Field Marshal FitzRoy James Henry Somerset, 1st Baron Raglan,, known before 1852 as Lord FitzRoy Somerset, was a British Army officer. As a junior officer he served in the Peninsular War and the Hundred Days, latterly as military secretary to the Duke of Wellington. He also took part in politics as Tory Member of Parliament for Truro before becoming Master-General of the Ordnance. He became commander of the British troops sent to the Crimea in 1854: while his primary objective was to defend Constantinople he was ordered to besiege the Russian Port of Sevastopol. After an early success at the Battle of Alma, a failure to deliver orders with sufficient clarity caused the fateful Charge of the Light Brigade at the Battle of Balaclava. Despite further success at the Battle of Inkerman, a piecemeal allied assault on Sevastopol in June 1855 was a complete failure. Raglan died later that month, while suffering with dysentery and depression.
Field Marshal Henry Hardinge, 1st Viscount Hardinge, was a British Army officer and politician. After serving in the Peninsula War and the Waterloo Campaign he became Secretary at War in Wellington's ministry. After a tour as Chief Secretary for Ireland in 1830 he became Secretary at War again in Sir Robert Peel's cabinet. He went on to be Governor-General of India at the time of the First Anglo-Sikh War and then Commander-in-Chief of the Forces during the Crimean War.
Field Marshal Sir CharlesAlten, Hanoverian and British soldier, He led the famous Light Division during the last two years of the Peninsular War. At the Battle of Waterloo, he commanded a division in the front line, where he was wounded. He later rose to the rank of Field Marshal in the Hanoverian army.
General William Carr Beresford, 1st Viscount Beresford, 1st Marquis of Campo Maior, was an Anglo-Irish soldier and politician. A general in the British Army and a Marshal in the Portuguese Army, he fought alongside The Duke of Wellington in the Peninsular War and held the office of Master-General of the Ordnance in 1828 in Wellington's first ministry.
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Field Marshal John Byng, 1st Earl of Strafford, of 6 Portman Square, London, of Ballaghy, Londonderry and latterly of Wrotham Park in Middlesex, and of 5, St James's Square, London, was a British Army officer and politician. After serving as a junior officer during the French Revolutionary Wars and Irish Rebellion of 1798, he became Commanding Officer of the Grenadier Battalion of the 3rd Regiment of Foot Guards during the disastrous Walcheren Campaign. He served as a brigade commander at the Battle of Vitoria and then at the Battle of Roncesvalles on 25 July 1813 when his brigade took the brunt of the French assault and held its position for three hours in the early morning before finally being forced back. During the Hundred Days he commanded the 2nd Guards Brigade at the Battle of Quatre Bras in June 1815 and again at the Battle of Waterloo later that month when light companies from his brigade played an important role in the defence of Château d'Hougoumont. He went on to be Commander-in-Chief, Ireland and, after leaving Ireland in 1831, he was elected as Whig Member of Parliament for Poole in Dorset and was one of the few military men who supported the Reform Bill, for which he was rewarded with a peerage.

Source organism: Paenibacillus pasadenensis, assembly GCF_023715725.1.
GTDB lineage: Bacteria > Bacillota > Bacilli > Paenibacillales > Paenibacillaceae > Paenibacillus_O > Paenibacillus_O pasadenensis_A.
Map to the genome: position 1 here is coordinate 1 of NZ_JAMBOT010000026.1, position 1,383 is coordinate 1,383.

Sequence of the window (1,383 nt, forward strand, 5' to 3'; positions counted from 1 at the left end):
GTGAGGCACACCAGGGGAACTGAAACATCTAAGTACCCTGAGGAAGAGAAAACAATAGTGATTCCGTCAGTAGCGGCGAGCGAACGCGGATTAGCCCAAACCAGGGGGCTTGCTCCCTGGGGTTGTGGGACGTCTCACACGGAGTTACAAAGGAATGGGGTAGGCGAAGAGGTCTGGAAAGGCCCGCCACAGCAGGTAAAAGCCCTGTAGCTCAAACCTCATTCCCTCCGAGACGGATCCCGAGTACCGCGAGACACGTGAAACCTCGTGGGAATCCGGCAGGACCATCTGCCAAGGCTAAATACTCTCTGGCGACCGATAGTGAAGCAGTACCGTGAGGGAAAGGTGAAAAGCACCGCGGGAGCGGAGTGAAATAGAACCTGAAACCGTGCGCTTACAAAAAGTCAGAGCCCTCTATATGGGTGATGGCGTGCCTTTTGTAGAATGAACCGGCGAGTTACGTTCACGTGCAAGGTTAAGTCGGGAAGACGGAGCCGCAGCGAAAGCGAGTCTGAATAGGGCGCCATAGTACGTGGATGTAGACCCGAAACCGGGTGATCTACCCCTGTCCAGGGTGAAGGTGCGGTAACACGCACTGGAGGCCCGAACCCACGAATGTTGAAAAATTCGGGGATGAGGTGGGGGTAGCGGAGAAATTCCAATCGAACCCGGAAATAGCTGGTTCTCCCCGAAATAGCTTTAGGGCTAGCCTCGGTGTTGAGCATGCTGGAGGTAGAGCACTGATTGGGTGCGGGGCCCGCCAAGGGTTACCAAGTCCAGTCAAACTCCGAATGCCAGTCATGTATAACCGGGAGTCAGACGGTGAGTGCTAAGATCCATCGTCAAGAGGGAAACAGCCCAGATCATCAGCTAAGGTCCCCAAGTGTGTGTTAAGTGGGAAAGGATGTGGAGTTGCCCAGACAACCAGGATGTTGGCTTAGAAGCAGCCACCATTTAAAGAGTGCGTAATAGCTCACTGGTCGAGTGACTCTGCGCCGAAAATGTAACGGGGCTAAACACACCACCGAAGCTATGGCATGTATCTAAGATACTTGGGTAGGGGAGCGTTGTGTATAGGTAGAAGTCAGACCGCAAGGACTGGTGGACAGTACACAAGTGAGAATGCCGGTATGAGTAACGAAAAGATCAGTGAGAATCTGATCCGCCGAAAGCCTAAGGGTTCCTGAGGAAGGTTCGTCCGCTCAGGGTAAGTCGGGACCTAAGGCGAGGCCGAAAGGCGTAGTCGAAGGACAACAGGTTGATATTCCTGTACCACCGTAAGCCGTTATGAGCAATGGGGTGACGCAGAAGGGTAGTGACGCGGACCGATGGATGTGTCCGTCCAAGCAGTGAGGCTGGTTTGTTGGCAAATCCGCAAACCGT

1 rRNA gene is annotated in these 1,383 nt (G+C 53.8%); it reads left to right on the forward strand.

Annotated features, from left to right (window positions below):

The 85th Regiment of Foot was a British Army line infantry regiment, raised in 1793. Under the Childers Reforms it amalgamated with the 53rd (Shropshire) Regiment of Foot to form the King's Shropshire Light Infantry in 1881.
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Claude Juste Alexandre Louis Legrand was a French general. He commanded French divisions at several notable battles of the French Revolutionary and Napoleonic Wars. He rose to senator on 5 April 1813, then Pair de France on 4 June 1814 and chevalier de Saint-Louis on 27 June 1814. He organised the defence of Chalon-sur-Saône in 1814 and died in Paris in 1815 of wounds received beside the River Berezina.
The Battle of Almaraz was a battle of the Peninsular War which took place on 18/19 May 1812, in which the Anglo-Portuguese Army under Lord Hill destroyed a French pontoon bridge across the River Tagus, in Almaraz, Spain. The bridge was protected by two French garrisons at either end.
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Sir Robert Chambre Hill CB Kt was a British Army cavalry officer who fought in the Peninsular War and was wounded while in command of the Royal Horse Guards at the Battle of Waterloo on 18 June 1815.
Colonel Sir Thomas Noel Hill KCB KTS was a British Army officer of the Napoleonic Wars who fought at the Battle of Waterloo on 18 June 1815.
The Lord Forbes
| Colonel of the 3rd Garrison Battalion |
| Colonel of the 94th Regiment of Foot |
Sir James Henry Craig
| Governor of Blackness Castle |
The Earl of Lindsey
The Duke of Richmond
| Governor of Kingston-upon-Hull |
The Earl Cathcart
| Colonel of the 72nd Regiment of Foot |
Sir George Murray
Sir John Abercromby
| Colonel of the 53rd (Shropshire) Regiment of Foot |
Lord FitzRoy Somerset
The Duke of Wellington
| Commander-in-Chief of the Forces |
The Duke of Wellington
The Duke of Cumberland
| Colonel of the Royal Regiment of Horse Guards (The Blues) |
The Marquess of Anglesey
The Earl Harcourt
| Governor of Plymouth |
|Parliament of the United Kingdom|
Henry Grey Bennet
| Member of Parliament for Shrewsbury |
With: Henry Grey Bennet
Henry Grey Bennet
|Peerage of the United Kingdom|
|New creation|| Viscount Hill |
| Baron Hill |
| Baron Hill |